Functions of Management
Different experts have classified functions of management in different manner
According to George and Jerry,
“There are four fundamental functions of management, (i.e.) Planning, Organising, Actuating and Controlling”.
According to Henry Fayol, “To manage is to forecast and plan, to organise, to command and to control”.
Luther Gullick has given a keyword, ‘POSDCORB” where
Most widely accepted functions of management given by koontz and O Donnel (ie) Planning, Organising, Staffing, Directing and Controlling.
Functions of management are overlapping in nature. Each function affects the performance of other.
It includes determination of objectives, setting rules, procedure, policies, strategies, budgeting etc., Planning may be short term or long term. Manager at all levels want to prepare plans, so it is considered as a pervasive functions. Planning looks into future without planning organization cannot achieve anything in future. Planning is deciding in advance what has to done, and how and when it has to be done. It bridges the gap between the present and the future.
Harold Koontz says that planning has the following four important objectives:
1. To offset uncertainty and change,
2. To focus attention of objectives,
3. To gain economical operation, and
4. To facilitate control.
Planning is the basic function of management and all other functions of management are greatly influenced by the planning process. Planning is an inevitable function of management at levels of an organisation.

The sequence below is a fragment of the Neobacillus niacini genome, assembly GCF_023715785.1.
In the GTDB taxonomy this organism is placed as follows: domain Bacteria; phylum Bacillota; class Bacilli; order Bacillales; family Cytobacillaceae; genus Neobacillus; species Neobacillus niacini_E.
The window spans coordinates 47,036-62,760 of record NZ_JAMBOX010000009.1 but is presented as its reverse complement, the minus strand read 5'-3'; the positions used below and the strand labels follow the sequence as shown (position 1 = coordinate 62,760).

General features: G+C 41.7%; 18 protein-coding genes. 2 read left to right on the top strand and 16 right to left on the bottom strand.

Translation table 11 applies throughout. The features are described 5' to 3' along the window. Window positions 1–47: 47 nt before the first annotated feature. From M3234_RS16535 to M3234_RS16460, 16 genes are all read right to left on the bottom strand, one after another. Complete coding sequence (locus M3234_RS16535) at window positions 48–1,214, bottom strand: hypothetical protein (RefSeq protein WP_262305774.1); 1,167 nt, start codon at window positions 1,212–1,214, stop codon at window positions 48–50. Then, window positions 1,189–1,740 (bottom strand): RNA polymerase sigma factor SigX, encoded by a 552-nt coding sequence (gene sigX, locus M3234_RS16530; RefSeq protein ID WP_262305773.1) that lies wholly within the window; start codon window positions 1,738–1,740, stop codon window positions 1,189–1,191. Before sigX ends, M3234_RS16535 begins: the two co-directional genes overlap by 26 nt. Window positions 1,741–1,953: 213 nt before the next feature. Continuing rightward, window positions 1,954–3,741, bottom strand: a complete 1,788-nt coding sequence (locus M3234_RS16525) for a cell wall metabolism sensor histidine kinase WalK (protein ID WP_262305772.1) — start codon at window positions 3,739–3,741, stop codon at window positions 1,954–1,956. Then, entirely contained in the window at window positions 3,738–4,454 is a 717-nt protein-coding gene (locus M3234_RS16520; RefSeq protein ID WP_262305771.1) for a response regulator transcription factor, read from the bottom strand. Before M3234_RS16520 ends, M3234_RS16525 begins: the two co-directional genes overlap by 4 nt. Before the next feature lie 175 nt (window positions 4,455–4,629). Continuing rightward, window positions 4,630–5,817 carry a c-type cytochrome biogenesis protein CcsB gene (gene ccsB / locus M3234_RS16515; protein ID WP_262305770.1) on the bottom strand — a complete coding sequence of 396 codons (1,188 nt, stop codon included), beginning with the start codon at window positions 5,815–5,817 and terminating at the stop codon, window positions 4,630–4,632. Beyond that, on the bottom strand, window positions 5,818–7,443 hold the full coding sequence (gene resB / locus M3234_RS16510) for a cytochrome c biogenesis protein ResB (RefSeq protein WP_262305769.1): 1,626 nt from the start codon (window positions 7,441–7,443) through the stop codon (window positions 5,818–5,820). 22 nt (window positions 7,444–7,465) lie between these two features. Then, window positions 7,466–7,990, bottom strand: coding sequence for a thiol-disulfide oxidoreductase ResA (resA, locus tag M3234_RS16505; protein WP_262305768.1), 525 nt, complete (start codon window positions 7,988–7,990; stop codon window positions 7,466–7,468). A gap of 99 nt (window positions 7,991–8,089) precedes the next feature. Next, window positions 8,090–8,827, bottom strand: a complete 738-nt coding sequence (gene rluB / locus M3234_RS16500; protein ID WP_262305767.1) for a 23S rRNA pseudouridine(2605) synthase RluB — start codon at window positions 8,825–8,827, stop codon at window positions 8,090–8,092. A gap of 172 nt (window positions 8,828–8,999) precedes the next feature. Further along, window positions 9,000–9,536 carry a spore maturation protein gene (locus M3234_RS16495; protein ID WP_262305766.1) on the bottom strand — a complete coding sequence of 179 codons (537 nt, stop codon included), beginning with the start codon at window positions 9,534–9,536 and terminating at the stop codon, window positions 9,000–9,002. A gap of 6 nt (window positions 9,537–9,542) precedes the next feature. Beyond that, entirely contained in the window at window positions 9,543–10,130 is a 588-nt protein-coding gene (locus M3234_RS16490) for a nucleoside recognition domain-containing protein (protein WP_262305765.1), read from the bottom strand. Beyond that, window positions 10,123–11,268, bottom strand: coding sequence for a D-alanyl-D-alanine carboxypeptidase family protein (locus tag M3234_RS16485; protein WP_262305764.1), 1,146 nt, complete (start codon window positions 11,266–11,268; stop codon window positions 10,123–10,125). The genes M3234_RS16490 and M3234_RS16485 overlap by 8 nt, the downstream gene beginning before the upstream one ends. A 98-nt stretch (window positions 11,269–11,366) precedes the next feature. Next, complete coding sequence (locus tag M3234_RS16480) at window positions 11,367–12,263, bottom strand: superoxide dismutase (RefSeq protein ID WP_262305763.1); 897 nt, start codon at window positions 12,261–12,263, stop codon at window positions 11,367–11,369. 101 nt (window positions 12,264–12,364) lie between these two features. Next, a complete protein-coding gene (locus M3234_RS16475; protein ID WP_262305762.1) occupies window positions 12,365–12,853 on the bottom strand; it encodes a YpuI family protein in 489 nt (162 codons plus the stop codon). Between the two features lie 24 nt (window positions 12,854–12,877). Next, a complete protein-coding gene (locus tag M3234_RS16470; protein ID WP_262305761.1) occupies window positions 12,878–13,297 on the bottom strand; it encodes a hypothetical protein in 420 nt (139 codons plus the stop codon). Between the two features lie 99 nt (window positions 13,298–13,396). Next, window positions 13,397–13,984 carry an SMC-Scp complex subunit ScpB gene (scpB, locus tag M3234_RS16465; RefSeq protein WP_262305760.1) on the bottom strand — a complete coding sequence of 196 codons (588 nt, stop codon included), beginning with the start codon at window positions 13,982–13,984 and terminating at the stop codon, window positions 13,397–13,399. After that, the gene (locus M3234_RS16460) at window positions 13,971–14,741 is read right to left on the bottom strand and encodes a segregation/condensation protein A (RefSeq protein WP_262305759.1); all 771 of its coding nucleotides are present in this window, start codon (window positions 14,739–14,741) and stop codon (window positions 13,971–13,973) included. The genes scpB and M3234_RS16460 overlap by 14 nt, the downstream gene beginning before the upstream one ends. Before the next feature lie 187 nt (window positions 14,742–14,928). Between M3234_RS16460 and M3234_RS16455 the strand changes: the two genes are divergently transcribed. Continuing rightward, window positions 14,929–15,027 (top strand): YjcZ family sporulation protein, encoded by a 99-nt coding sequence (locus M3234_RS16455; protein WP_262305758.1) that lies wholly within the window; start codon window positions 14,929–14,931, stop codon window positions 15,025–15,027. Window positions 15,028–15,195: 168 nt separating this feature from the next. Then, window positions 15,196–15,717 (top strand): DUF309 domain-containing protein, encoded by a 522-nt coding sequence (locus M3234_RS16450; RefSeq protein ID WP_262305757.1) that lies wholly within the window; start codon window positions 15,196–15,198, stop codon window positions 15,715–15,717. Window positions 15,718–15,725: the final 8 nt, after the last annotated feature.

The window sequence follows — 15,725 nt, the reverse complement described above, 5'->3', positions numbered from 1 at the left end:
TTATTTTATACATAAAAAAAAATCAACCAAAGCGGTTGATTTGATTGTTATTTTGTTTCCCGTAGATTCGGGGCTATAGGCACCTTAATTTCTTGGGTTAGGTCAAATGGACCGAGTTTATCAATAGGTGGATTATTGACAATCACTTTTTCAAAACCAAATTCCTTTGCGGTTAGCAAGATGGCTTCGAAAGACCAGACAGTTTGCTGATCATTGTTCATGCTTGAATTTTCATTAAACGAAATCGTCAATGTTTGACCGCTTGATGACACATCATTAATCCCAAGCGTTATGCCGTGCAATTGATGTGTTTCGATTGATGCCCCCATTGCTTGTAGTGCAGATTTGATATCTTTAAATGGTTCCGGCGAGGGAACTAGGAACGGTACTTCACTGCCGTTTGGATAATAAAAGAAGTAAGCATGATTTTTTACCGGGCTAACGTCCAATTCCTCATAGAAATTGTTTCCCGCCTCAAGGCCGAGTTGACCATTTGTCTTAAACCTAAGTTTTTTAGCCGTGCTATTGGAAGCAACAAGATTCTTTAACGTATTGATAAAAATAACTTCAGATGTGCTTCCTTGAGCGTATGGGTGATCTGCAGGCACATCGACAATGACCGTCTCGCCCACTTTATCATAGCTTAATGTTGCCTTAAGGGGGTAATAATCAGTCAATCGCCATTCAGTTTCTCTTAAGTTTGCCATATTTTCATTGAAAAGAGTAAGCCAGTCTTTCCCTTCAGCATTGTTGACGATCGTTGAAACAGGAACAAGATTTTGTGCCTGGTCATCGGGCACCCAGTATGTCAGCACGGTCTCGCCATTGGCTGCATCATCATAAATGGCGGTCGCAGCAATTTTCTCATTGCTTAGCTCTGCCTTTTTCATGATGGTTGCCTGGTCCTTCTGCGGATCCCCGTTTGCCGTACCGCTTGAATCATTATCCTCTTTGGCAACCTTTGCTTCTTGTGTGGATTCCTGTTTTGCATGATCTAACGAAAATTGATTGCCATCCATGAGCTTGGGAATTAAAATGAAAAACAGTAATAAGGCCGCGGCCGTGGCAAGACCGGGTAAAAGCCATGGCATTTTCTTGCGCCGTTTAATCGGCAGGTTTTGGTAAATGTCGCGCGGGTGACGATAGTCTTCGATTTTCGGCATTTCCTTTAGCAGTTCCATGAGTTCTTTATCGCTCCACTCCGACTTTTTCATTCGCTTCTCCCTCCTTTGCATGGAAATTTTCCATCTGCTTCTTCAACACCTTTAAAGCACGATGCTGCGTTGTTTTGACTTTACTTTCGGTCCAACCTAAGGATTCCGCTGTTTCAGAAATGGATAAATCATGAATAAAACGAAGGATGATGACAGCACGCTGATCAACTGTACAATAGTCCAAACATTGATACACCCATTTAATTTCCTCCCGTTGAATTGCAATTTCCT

Organising involves establishment of the formal structure of authority through which work subdivisions are arranged, defined and coordinated to accomplish the defined objective of the organization.
Designing and maintaining these systems of roles is basically the managerial function of organising.
a) Identification and classification of required activities.
b) Grouping of activities necessary to attain objectives
c) Assignment of each grouping to a manager with the authority (delegation) necessary to supervise it, and
d) Provision for coordination horizontally (same organisation) and vertically (headquarters and departments) in the organisation structure.
Staffing involves the process of filling positions in the organisation structure. The staffing function relates to the recruitment, selection, training, promotion and transfer of employees at all levels of management. The staffing function is different from other functions because it deals only with people.
Direction is process by which the employees are guided to contribute towards organisational objectives. The term directing refers to that the managerial function which initiates organised action.
Formulating the policies and plans which will be useful if it is converted into action. According to Earnest Dale, “Direction is telling people what to do and seeing that they do it to their abilities. It includes making assignments, corresponding procedures, seeing that mistakes are corrected, providing on the job instructions and of course, issuing orders”. It includes the following sub function. 1. Motivation 2. Leadership 3. Supervision 4. Communication and 5. Coordination.
Controlling is an important element in the management process. Controlling involves setting standards measuring the performance comparing the actual with the standards and find out the deviations and taking corrective actions. Hence business enterprises can accomplish the goals only by establishing a proper control system. Control activities generally relate to the measurement and achievement. Each measures shows whether plans are working out or not.